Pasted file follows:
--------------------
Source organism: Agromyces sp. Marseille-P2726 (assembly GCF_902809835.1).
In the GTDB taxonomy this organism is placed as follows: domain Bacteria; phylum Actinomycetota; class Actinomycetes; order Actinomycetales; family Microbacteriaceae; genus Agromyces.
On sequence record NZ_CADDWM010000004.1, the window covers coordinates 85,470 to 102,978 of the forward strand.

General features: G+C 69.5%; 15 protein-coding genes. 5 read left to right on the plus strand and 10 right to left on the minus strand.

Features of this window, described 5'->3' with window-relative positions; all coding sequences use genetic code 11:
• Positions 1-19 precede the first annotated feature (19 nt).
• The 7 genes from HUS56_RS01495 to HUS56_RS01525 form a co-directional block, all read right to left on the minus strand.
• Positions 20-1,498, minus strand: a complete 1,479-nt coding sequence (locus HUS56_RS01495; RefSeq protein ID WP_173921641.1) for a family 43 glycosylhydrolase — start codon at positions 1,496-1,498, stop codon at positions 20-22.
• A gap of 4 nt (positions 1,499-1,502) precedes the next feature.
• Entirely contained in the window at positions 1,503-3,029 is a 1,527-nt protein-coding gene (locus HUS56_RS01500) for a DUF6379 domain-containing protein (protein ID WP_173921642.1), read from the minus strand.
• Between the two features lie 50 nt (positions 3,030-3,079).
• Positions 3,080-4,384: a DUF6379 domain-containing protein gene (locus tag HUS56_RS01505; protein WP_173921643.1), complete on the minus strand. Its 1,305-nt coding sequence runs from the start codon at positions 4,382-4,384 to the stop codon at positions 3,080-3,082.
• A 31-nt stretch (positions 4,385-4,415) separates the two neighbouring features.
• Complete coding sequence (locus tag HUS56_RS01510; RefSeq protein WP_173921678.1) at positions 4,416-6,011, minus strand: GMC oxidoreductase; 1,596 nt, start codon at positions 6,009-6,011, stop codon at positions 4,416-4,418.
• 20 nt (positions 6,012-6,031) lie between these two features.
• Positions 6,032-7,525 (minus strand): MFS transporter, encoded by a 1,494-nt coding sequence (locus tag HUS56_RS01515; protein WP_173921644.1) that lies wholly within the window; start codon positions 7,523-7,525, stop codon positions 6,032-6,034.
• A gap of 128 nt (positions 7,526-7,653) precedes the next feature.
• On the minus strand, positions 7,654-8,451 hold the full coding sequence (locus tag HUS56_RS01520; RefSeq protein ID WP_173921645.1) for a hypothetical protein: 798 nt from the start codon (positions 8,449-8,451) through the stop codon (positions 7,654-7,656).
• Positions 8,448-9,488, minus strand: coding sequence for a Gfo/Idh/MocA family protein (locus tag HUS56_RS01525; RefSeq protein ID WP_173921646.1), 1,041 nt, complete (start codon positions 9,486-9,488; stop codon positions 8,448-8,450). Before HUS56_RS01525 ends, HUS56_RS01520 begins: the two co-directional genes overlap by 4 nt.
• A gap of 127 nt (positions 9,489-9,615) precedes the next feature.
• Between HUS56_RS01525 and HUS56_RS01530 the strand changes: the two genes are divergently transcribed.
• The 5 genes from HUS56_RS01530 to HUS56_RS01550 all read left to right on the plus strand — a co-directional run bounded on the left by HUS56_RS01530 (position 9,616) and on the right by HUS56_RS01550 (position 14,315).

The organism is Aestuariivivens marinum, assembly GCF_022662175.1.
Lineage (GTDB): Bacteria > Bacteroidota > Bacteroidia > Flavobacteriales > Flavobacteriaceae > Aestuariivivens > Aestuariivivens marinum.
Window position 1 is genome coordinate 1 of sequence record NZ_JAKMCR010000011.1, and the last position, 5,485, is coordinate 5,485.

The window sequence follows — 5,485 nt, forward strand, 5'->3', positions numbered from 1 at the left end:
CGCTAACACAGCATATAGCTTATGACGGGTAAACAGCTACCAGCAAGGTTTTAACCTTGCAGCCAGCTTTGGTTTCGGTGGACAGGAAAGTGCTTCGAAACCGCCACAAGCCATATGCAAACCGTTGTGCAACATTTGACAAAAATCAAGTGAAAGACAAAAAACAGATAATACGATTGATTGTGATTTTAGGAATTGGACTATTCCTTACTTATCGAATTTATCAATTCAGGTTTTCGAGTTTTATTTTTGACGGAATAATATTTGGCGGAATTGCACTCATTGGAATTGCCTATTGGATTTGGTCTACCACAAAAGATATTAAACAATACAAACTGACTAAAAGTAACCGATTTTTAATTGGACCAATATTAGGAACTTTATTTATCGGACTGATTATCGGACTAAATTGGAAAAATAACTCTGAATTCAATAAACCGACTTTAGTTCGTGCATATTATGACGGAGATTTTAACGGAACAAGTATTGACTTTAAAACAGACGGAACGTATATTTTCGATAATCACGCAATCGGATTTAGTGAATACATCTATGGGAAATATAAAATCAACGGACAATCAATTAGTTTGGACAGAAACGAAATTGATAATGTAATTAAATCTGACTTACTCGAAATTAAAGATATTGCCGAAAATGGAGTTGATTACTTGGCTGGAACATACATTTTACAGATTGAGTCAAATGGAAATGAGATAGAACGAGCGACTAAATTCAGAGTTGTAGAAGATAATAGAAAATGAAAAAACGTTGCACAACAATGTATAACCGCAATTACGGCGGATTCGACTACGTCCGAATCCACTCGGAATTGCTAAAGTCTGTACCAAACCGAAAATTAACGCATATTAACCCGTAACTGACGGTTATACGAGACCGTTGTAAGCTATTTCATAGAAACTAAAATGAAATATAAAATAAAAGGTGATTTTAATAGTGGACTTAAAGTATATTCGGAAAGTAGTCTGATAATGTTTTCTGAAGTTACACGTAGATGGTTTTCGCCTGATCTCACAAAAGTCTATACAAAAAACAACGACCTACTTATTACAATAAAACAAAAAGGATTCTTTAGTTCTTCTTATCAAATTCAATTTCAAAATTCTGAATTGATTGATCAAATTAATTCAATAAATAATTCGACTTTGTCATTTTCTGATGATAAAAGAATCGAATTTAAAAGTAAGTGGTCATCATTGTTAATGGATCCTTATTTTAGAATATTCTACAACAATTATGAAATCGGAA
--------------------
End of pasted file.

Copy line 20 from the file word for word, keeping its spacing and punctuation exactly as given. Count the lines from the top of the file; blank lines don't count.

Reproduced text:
• A gap of 127 nt (positions 9,489-9,615) precedes the next feature.